My rule of thumb is to set three and leave two or the individual to decide.
OKRs ensure that your employees know how to make decisions that push them and their organisation forward.
Building a culture of accountability
Micromanagement doesn’t have a place in a high-performance environment. Resorting to micromanagement to get performance out of your team should raise a red flag.
Micromanagement isn’t limited to dealing with underperformers. A lot of times your star performers also need direction when they don’t have a clear idea of what is expected of them or how their performance is measured.
Enter the scoreboard
Scoreboards work because people play differently when someone is keeping score. They also make individual commitments public which boosts the motivation to follow through.
An effective scoreboard has to be simple and impactful.
Measure your team’s performance by tracking the activities they perform instead of tracking leads or revenue.
The most effective scoreboards are ones that track actions and activities, such as calls answered, number of tickets processed, or number of units manufactured.
Your scoreboard should be visible to everyone who’s score is being kept.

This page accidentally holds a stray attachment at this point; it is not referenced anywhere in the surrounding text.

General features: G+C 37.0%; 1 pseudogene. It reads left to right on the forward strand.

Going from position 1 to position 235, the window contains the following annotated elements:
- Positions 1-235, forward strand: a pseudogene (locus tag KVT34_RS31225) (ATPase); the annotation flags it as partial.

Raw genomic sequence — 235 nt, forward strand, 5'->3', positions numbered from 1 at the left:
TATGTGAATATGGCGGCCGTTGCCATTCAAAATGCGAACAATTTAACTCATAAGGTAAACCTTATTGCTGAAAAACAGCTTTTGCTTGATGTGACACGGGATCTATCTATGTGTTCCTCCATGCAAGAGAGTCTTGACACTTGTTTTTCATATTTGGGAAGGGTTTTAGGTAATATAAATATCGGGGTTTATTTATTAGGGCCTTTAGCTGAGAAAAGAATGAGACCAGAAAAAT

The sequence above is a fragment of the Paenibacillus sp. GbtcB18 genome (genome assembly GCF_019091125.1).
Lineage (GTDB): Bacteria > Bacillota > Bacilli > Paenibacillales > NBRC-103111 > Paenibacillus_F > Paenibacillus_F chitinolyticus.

Advanced analytics and AI are enabling companies to disrupt and overtake their competition, not only because they have access to the right tools, but because they’ve figured out how to benefit from this data across every level of their organisation.
You can do the same by incorporating these three management techniques into the way you lead your organisation:
- Define your wildly important goals clearly, with measurable metrics and deadlines. Commit to no more than three such goals at a time.
- Translate your organisational goals into relevant objectives for teams and help individuals discover their key responsibilities.
- Keep score of how well your organisation is performing against their key responsibilities instead of a lag measure such as revenue.